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- The integration of computational methods and nonlinear multiphoton multimodal microscopy imaging for the analysis of unstained human and animal tissues
- Murashova, Gabrielle Alyse
- Electronic Theses & Dissertations
Nonlinear multiphoton multimodal microscopy (NMMM) used in biological imaging is a technique that explores the combinatorial use of different multiphoton signals, or modalities, to achieve contrast in stained and unstained biological tissues. NMMM is a nonlinear laser-matter interaction (LMI), which utilizes multiple photons at once (multiphoton processes, MP). The statistical probability of multiple photons arriving at a focal point at the same time is dependent on the two-photon absorption ...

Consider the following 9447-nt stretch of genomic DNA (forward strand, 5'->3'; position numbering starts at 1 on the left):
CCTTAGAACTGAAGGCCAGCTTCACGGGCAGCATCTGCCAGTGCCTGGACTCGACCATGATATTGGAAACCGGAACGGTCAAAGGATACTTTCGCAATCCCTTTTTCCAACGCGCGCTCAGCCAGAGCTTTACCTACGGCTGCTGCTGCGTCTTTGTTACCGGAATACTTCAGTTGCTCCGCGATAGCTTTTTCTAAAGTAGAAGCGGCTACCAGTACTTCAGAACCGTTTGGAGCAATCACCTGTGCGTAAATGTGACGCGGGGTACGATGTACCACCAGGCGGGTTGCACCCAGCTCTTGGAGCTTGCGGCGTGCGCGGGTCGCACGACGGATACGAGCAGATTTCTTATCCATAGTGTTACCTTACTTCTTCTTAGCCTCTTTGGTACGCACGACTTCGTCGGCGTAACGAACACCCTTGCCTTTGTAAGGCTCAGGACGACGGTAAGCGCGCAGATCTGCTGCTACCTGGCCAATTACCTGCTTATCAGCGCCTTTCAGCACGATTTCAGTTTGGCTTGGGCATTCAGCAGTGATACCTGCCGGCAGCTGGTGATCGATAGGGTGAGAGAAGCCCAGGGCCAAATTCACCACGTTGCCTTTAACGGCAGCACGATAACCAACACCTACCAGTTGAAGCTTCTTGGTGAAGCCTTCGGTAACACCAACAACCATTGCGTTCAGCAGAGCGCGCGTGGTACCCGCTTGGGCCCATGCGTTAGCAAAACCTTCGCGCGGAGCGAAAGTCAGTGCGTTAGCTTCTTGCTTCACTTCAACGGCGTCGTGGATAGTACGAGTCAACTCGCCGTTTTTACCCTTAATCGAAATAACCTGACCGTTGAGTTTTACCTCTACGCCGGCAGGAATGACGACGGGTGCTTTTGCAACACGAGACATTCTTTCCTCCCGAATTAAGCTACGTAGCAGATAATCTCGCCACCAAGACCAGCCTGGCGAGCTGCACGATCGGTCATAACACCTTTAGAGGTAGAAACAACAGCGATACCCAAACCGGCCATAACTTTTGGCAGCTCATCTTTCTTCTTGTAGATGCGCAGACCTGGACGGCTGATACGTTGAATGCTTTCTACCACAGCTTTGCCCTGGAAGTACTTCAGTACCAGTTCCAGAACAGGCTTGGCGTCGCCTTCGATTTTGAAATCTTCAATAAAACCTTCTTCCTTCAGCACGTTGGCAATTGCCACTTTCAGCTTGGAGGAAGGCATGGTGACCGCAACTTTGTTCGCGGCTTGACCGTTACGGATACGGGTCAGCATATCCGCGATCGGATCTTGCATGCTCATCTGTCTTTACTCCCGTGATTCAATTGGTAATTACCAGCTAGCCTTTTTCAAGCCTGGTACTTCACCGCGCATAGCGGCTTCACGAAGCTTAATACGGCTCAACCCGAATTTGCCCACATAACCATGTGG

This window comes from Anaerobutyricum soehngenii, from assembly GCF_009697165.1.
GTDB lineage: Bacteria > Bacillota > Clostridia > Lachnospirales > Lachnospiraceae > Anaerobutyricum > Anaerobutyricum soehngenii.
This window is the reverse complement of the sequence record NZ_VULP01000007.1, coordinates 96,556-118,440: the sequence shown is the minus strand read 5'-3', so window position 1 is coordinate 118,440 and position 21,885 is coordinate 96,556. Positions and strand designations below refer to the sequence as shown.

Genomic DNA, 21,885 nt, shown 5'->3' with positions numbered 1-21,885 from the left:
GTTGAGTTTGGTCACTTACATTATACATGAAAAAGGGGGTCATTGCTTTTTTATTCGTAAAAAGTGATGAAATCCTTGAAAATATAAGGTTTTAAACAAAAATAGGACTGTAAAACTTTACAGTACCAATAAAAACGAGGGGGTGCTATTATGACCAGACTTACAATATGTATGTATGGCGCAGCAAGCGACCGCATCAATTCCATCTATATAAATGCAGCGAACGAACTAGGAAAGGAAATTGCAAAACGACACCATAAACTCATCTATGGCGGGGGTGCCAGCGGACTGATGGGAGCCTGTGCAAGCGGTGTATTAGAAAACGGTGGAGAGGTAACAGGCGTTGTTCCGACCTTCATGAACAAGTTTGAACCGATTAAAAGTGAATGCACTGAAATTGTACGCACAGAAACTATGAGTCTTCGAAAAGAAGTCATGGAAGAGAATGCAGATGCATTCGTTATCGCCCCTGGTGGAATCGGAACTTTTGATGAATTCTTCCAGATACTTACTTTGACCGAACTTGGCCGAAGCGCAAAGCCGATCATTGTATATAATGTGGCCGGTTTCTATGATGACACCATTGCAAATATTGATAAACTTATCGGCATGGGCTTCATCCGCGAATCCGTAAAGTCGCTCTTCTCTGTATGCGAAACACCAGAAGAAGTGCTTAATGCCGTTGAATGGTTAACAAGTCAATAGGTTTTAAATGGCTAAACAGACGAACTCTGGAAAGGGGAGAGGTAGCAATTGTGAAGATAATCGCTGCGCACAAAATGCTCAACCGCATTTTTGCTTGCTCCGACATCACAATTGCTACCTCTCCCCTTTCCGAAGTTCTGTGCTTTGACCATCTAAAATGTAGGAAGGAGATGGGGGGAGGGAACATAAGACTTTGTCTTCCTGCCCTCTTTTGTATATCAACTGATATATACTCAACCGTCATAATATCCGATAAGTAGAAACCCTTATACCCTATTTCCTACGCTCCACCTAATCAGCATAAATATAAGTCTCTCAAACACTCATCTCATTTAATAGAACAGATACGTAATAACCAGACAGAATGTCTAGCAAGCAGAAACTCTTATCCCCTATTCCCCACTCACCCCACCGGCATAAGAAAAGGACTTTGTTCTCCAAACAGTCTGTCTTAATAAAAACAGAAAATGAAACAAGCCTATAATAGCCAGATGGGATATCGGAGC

Show moreNonlinear multiphoton multimodal microscopy (NMMM) used in biological imaging is a technique that explores the combinatorial use of different multiphoton signals, or modalities, to achieve contrast in stained and unstained biological tissues. NMMM is a nonlinear laser-matter interaction (LMI), which utilizes multiple photons at once (multiphoton processes, MP). The statistical probability of multiple photons arriving at a focal point at the same time is dependent on the two-photon absorption (TPA) cross-section of the molecule being studied and is incredibly difficult to satisfy using typical incoherent light, say from a light bulb. Therefore, the stimulated emission of coherent photons by pulsed lasers are used for NMMM applications in biomedical imaging and diagnostics.In this dissertation, I hypothesized that due to the near-IR wavelength of the Ytterbium(Yb)-fiber laser (1070 nm), the four MP-two-photon excited fluorescence (2PEF), second harmonic generation (SHG), three-photon excited fluorescence (3PEF) and third harmonic generation (THG), generated by focusing this ultrafast laser, will provide contrast to unstained tissues sufficient for augmenting current histological staining methods used in disease diagnostics. Additionally, I hypothesized that these NMMM images (NMMMIs) can benefit from computational methods to accurately separate their overlapping endogenous MP signals, as well as train a neural network for image classification to detect neoplastic, inflammatory, and healthy regions in the human oral mucosa. Chapter II of this dissertation explores the use of NMMM to study the effects of storage on donated red blood cells (RBCs) using non-invasive 2PEF and THG without breaching the blood storage bag. Unlike the lack of RBC fluorescence previously reported, we show that with two-photon (2P) excitation from an 800 nm source, and three-photon (3P) excitation from a 1060 nm source, there was sufficient fluorescent signal from hemoglobin as well as other endogenous fluorophores. Chapter III employs NMMM to establish the endogenous MP signals present in healthy excised and unstained mouse and Cynomolgus monkey retinas using 2PEF, 3PEF, SHG, and THG. We show the first epi-direction detected cross-section and depth-resolved images of unstained isolated retinas obtained using NMMM with an ultrafast fiber laser centered at 1070 nm and a 303038 fs pulse. Two spectrally and temporally distinct regions were shown; one from the nerve fiber layer (NFL) to the inner receptor layer (IRL), and one from the retinal pigmented epithelium (RPE) and choroid. Chapter IV focuses on the use of minimal NMMM signals from a 1070 nm Yb-fiber laser to match and augment H&E-like contrast in human oral squamous cell carcinoma (OSCC) biopsies. In addition to performing depth-resolved (DR) imaging directly from the paraffin block and matching H&E-like contrast, we showed how the combination of characteristic inflammatory 2PEF signals undetectable in H&E stained tissues and SHG signals from stromal collagen can be used to analytical distinguish healthy, mild and severe inflammatory, and neoplastic regions and determine neoplastic margins in a three-dimensional (3D) manner. Chapter V focuses on the use of computational methods to solve an inverse problem of the overlapping endogenous fluorescent and harmonic signals within mouse retinas. The least-squares fitting algorithm was most effective at accurately assigning photons from the NMMMIs to their source. This work, unlike commercial software, permits using custom signal source reference spectra from endogenous molecules, not from fluorescent tags and stains. Finally, Chapter VI explores the use of the OSCC images to train a neural network image classifier to achieve the overall goal of classifying the NMMMIs into three categories-healthy, inflammatory, and neoplastic. This work determined that even with a small dataset (< 215 images), the features present in NMMMIs in combination with tiling, transfer learning can train an image classifier to classify healthy, inflammatory, and neoplastic OSCC regions with 70% accuracy.My research successfully shows the potential of using NMMM in tandem with computational methods to augment current diagnostic protocols used by the health care system with the potential to improve patient outcomes as well as decrease pathology departmental costs. These results should facilitate the continued study and development of NMMM so that in the future, NMMM can be used for clinical applications.